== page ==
I’m taking a short break from Growth for Free Fiction Friday this week. Our lovely story Different Tracks is at an end! I thought a fitting post would be for today. If you haven’t kept up with Xander and Peter, the links below will take you to each post (links will open in a new window or tab). I’ve had a BLAST doing this round robin with a group of amazing authors. Stay tuned, because I think we’ll be doing another soon!

Previous parts:

Part 1 (Sophie Bonaste) ◊ Part 2 (Brynn Stein) ◊ Part 3 (Grace Duncan) ◊ Part 4 (Suki Fleet) ◊ Part 5 (Elizabeth Noble)

◊ Part 6 (Kim Fielding) ◊ Part 7 (Sophie Bonaste) ◊ Part 8 (Charlie Cochet) ◊ Part 9 (Sophie Bonaste) ◊ Part 10 (Brynn Steinn)

 ◊ Part 11 (Grace Duncan) ◊ Part 12 (Suki Fleet) ◊ Part 13 (Elizabeth Noble) ◊ Part 14 (Kim Fielding) ◊ Part 15 (Grace Duncan) 

◊ Part 16 (Charlie Cochet) ◊ Part 17 (Lane Hayes) ◊ Part 18 (Brynn Stein) ◊ Part 19 (Grace Duncan) ◊ Part 20 (Suki Fleet) 

◊ Part 21 (Elizabeth Noble) ◊ Part 22 (Kim Fielding) ◊ Part 23 (Charlie Cochet) ◊ Part 24 (Lane Hayes)

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Different Tracks – Epilogue




Xander climbed out of the car and took a look around. The new site was a bit more out of the way than the last one, but he liked it. It had more shade than the other one did, and a lot more space to move around.

He grabbed his water bottle and his tool belt, then shut the door. Once he got the belt in place, he started across the site, his vision fixed to one person in particular, standing outside the site trailer. Tall, blond, and the hottest man in that part of the state—well, Xander would probably say in the country, but he’d get an argument over that. One he’d end up winning after a few well-placed kisses and a drop to his knees.

He smirked at the thought.

“Hey Xander, how’s it going?”

“Good, Mr. J. Thanks for asking. How’s that arthritis doing?”

“It’d be better if I could actually do something,” Mr. J grumbled. “All these youngin’s thinkin’ I’m too old to do work.”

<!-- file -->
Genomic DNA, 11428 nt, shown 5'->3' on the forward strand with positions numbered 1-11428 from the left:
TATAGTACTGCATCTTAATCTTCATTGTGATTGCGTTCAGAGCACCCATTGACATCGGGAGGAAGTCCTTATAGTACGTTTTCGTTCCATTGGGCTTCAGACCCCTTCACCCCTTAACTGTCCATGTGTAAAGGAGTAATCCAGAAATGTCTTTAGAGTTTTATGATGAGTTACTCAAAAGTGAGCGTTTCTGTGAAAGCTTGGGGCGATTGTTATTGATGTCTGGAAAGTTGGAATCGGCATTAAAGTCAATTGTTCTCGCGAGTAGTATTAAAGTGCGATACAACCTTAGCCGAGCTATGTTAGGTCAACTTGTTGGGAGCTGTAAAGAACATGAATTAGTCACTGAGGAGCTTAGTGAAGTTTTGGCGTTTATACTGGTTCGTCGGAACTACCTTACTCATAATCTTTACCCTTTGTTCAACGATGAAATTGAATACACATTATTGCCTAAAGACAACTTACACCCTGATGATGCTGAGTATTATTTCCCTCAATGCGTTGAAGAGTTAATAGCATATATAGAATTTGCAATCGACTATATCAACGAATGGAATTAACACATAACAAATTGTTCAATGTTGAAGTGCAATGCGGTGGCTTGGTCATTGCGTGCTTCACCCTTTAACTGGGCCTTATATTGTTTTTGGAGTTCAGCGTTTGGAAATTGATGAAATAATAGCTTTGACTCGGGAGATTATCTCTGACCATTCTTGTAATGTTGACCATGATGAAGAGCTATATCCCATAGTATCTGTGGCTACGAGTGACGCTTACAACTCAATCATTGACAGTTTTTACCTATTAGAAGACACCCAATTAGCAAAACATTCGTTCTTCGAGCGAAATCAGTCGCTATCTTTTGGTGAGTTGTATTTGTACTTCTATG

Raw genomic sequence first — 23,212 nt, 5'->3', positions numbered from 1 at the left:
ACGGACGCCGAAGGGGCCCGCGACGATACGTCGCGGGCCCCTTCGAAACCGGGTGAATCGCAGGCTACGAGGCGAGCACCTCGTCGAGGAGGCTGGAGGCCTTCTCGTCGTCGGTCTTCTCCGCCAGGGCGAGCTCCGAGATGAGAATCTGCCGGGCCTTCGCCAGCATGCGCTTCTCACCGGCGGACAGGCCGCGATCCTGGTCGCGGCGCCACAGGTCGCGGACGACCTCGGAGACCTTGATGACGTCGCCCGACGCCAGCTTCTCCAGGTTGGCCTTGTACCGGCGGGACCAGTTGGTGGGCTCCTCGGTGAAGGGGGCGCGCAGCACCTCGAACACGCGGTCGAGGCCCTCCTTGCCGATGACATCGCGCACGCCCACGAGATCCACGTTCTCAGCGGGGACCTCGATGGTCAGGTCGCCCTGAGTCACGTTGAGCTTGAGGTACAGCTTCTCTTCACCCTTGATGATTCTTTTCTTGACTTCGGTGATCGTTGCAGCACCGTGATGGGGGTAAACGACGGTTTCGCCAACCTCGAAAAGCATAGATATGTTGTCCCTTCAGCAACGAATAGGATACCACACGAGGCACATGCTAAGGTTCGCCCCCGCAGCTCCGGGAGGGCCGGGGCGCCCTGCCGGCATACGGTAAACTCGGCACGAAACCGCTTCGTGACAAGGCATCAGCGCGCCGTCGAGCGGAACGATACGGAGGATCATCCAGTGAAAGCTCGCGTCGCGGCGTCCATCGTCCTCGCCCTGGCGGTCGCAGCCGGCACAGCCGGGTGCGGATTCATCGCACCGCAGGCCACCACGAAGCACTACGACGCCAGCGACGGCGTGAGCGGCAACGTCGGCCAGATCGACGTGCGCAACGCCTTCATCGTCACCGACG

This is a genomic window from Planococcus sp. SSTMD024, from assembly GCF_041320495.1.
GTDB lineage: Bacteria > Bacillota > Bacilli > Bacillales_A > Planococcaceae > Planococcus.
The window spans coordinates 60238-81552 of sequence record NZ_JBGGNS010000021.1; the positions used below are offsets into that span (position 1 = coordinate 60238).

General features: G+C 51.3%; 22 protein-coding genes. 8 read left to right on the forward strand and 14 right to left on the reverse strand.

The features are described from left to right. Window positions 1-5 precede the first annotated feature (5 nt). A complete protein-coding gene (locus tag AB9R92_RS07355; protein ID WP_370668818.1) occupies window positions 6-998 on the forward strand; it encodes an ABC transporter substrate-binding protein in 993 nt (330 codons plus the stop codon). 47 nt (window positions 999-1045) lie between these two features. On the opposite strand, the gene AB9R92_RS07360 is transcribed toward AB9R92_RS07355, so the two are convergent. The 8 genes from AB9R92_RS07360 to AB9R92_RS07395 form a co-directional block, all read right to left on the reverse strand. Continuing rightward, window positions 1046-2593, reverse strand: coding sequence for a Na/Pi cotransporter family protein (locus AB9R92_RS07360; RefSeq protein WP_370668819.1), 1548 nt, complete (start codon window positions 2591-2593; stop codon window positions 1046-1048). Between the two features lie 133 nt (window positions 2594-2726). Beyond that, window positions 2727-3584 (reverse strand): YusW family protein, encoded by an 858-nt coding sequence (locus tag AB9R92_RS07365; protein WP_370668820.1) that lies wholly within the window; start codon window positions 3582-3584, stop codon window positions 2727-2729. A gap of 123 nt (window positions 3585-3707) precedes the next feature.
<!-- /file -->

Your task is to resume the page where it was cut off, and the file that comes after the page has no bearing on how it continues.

Xander grinned. “Of course you’re not.”

Mr. J shook his head and kept walking, waving behind him. Xander thought he heard something about patronizing kids and laughed.

Before he managed to get more than another few feet, he was tackled from behind. A pair of breasts crushed into his back. “Hiiiiii!”

Xander shook his head. “Hi Jo. Your new boyfriend not here yet?”

She snorted and smacked his ass. “Why? Want to drool?”

“Sorry, I’ve got better eye candy,” Xander said, looking toward the trailer.

Jo rolled her eyes. “You guys are almost gross,” she said, smirking.

“Yeah, yeah, I’ll be gross. Going to now, in fact,” he said, waving and got moving again.

Of course, he couldn’t manage to move more than a few more feet. “Hey, Xander,” Mike said, stepping up and clapping a hand on his shoulder. “Oh, the new ink looks good.”

Xander grinned at this, glancing at his shoulder. A short set of railroad tracks had space there and two names covered them, crossing over the tracks and meeting in the middle: Xander and Peter. “Thanks.  Took some time to get it right, but I’m happy with it.”

“I’d hope so. He’s still working out the schedule for the next few weeks. We’ll see you at the dinner, right?”

Xander nodded. “I don’t see why not, unless there are other plans.”

“Good! See you later!” Mike clapped him on the shoulder again and finally, Xander was able to keep moving.

He stopped, though, a few feet away, watching his partner studying paper on the clipboard. It’d taken time for him to get through the fears. He’d been expecting Peter to change his mind for a long time after that first morning. But he hadn’t. Instead, Peter had chipped away at Xander’s fears and anxiety, slowly but surely working to ease his worries.